This image captures some of the shimmering stars in the outskirts of the open cluster Caldwell 96. Also known as NGC 2516 or the Southern Beehive (for its similarity to the Northern Hemisphere’s Beehive Cluster), this loosely bound swarm of stars was first recorded by the French astronomer Nicolas-Louis de Lacaille in 1751 from the Cape of Good Hope in Africa. It is a popular observing target for stargazers in the Southern Hemisphere. The cluster is located just over one thousand light-years from Earth in the constellation Carina and has an apparent magnitude of 3.8. Because it is so bright, Caldwell 96 is visible with the naked eye in dark skies. It appears as a hazy patch, but a pair of binoculars will resolve some of its roughly one hundred stars.
Part of what makes Caldwell 96 such an appealing target for observers is its brightness, but it is also notable for hosting at least three double stars that can be visually separated with a small telescope. Double stars are pairs of individual stars that appear very close together from our vantage point here on Earth. This may be because the two stars in question are gravitationally bound, orbiting around a common point, or because two unrelated stars appear very close together by chance alignment but are really at different distances from Earth. The former category is also known as a binary star system, but the double stars in Caldwell 96 fall into the second category — what are known as “optical” double stars. Observers in the Southern Hemisphere can view the cluster and its double stars most easily during late summer.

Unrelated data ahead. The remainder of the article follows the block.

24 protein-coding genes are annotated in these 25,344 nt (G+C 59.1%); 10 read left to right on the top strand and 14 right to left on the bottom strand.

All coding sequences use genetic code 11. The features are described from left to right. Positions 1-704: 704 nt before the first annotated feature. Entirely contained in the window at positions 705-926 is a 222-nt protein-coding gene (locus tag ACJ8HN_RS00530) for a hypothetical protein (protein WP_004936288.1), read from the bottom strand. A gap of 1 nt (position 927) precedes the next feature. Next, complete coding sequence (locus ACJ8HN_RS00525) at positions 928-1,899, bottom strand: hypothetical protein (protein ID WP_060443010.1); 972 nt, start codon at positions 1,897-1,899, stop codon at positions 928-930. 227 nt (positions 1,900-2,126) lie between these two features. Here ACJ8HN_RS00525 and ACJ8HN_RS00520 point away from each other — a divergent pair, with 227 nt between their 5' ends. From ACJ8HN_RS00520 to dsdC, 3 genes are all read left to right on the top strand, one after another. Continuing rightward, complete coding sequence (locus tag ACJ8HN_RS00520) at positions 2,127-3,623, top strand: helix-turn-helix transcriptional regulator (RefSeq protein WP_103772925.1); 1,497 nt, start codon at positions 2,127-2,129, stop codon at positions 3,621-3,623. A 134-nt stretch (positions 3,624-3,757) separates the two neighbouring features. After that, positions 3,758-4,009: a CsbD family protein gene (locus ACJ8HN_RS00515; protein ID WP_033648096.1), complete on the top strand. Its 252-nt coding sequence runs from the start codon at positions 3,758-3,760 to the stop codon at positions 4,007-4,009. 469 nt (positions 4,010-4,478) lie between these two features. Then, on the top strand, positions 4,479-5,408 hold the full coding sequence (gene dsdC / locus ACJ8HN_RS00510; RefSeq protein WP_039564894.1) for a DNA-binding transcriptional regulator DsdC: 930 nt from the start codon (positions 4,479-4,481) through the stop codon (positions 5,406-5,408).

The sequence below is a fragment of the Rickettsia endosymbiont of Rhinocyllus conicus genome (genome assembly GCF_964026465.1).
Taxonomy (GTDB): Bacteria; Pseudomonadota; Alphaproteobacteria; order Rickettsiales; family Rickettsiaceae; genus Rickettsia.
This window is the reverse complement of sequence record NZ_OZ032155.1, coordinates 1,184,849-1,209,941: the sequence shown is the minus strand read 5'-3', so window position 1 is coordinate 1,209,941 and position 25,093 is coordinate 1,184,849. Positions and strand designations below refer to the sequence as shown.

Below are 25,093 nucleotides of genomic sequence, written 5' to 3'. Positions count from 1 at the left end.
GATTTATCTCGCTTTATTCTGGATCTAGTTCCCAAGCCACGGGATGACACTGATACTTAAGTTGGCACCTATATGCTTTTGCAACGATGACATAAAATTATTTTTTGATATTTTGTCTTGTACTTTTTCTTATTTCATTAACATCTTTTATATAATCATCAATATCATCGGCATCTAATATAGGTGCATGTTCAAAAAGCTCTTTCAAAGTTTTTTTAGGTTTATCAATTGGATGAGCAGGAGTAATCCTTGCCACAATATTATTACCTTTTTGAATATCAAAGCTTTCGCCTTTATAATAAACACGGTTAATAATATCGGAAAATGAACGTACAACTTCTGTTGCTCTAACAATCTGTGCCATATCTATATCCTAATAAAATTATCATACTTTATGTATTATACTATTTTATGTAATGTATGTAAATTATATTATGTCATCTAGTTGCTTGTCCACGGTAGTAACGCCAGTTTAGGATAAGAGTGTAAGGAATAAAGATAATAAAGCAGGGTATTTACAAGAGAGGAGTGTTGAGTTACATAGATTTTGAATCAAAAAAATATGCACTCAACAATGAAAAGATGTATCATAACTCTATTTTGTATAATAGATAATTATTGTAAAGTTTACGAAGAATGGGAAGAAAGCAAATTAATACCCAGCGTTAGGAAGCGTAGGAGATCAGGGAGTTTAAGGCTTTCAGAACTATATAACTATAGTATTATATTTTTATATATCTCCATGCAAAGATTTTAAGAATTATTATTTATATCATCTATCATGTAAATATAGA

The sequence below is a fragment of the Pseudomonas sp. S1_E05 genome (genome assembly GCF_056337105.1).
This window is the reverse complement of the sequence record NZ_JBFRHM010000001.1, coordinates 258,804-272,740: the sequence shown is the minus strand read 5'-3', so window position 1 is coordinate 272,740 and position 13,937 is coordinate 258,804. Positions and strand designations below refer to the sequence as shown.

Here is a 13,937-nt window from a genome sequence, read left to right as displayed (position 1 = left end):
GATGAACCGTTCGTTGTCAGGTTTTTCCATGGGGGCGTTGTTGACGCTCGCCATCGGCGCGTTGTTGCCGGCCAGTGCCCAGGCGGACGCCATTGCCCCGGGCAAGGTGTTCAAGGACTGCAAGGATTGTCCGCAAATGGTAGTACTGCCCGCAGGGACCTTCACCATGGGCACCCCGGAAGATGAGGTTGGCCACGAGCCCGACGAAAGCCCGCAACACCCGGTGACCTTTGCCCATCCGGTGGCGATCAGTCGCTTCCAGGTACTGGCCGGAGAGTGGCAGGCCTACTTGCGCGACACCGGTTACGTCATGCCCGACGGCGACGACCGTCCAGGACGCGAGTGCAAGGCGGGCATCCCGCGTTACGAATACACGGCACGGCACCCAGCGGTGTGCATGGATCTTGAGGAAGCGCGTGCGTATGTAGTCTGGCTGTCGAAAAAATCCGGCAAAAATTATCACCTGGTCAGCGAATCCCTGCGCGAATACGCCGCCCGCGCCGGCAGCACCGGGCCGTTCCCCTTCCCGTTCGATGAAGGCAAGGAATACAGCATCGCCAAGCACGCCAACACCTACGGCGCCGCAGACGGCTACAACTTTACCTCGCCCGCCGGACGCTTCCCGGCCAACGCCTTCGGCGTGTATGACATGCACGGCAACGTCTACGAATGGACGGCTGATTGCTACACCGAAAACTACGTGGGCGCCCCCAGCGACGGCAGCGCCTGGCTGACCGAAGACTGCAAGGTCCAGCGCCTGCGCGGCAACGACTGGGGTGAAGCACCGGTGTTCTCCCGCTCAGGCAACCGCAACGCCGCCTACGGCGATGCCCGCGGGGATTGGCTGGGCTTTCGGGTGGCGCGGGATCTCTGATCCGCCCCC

The above image of Caldwell 96 is comprised of observations taken by Hubble’s Wide Field and Planetary Camera 2 at ultraviolet, visible, and infrared wavelengths. These observations were part of a survey that took advantage of Hubble’s sensitive camera to learn more about the structures of distant galaxies and to understand the motion of star clusters.
Apparent Magnitude - The brightness of an astronomical object as seen from Earth, influenced by the object's distance from Earth, its absolute magnitude, and even gas and dust that lie between the object and Earth.
Binary Star System - Two gravitationally bound stars that orbit around a common point.
Open Cluster - A group of stars loosely bound by gravity, destined to be short lived because the gravitational interactions between members are weak enough that stars can be drawn away from the cluster by stronger gravitational forces.